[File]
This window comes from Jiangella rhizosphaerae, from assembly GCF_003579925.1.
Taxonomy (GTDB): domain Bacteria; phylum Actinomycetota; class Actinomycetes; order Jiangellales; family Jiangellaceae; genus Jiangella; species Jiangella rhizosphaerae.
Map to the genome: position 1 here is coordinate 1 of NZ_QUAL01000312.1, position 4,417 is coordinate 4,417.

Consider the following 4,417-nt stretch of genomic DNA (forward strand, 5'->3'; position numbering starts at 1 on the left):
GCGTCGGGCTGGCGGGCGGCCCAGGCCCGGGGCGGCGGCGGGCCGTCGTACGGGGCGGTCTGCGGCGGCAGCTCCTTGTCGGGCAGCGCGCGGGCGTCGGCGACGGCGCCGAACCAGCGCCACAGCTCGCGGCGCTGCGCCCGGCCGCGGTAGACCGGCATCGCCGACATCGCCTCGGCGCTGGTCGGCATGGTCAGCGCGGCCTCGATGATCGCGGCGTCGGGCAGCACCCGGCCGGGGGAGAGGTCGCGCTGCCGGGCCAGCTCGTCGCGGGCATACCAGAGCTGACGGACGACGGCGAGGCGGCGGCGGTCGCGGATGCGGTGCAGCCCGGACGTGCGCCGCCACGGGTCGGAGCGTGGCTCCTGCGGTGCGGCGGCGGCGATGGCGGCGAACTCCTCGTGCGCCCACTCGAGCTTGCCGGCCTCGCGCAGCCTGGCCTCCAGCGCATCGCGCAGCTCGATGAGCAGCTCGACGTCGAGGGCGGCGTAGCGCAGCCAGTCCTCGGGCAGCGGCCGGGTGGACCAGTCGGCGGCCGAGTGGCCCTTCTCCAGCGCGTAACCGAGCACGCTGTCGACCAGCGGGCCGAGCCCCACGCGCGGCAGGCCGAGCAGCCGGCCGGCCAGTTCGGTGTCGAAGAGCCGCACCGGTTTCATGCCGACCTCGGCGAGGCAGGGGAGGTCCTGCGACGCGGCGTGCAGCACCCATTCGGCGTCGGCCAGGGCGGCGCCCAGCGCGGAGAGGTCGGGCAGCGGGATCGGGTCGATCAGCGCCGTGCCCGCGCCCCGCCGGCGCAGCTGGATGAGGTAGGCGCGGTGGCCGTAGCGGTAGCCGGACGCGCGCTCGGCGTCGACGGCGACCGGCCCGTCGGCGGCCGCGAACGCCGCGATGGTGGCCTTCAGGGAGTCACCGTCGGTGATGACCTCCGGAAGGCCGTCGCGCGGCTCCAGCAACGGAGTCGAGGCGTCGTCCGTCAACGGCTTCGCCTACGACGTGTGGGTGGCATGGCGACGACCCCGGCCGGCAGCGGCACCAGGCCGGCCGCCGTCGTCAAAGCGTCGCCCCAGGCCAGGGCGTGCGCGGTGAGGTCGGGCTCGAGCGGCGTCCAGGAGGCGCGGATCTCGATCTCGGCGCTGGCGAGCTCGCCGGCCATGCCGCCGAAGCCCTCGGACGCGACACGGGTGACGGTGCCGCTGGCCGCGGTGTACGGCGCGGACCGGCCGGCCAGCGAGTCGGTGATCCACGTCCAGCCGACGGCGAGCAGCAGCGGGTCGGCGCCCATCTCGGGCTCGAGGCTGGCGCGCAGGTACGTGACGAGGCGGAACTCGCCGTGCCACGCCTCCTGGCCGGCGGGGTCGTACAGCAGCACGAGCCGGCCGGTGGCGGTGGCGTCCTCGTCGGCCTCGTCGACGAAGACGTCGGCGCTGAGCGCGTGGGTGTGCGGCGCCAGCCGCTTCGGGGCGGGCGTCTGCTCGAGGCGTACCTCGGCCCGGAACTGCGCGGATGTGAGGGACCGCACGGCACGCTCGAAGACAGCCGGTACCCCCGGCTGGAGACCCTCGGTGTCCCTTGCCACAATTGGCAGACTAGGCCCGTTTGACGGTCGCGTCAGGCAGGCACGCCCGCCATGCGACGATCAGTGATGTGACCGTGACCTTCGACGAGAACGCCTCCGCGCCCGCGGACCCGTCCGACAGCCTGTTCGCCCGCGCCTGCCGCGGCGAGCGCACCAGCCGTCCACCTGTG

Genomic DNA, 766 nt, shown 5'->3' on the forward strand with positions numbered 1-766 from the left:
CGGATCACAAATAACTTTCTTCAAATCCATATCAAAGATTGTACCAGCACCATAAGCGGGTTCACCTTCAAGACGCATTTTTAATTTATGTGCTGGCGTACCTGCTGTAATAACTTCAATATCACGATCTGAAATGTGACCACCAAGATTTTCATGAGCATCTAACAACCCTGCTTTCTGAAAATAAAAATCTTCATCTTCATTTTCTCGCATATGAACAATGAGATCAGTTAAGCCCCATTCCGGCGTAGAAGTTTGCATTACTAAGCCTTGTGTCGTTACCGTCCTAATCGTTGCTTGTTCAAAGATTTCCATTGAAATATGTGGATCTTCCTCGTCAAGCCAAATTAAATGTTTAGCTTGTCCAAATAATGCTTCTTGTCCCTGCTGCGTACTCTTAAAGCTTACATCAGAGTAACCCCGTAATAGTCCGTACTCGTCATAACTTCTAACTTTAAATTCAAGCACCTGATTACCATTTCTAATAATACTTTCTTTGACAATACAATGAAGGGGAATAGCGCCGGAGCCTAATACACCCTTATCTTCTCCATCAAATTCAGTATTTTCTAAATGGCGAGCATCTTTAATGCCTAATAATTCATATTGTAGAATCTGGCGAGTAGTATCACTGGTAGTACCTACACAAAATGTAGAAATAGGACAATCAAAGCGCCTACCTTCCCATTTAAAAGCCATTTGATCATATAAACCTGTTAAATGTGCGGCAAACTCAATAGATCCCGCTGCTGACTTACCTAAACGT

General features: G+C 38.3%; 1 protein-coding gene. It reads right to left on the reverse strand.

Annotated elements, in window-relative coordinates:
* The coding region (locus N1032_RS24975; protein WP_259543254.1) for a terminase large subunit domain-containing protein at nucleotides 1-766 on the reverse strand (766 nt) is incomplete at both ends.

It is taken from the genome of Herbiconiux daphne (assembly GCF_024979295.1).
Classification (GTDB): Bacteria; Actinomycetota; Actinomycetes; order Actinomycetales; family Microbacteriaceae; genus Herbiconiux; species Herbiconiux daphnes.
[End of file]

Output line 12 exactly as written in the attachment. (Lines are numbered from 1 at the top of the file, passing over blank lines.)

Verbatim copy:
Classification (GTDB): Bacteria; Actinomycetota; Actinomycetes; order Actinomycetales; family Microbacteriaceae; genus Herbiconiux; species Herbiconiux daphnes.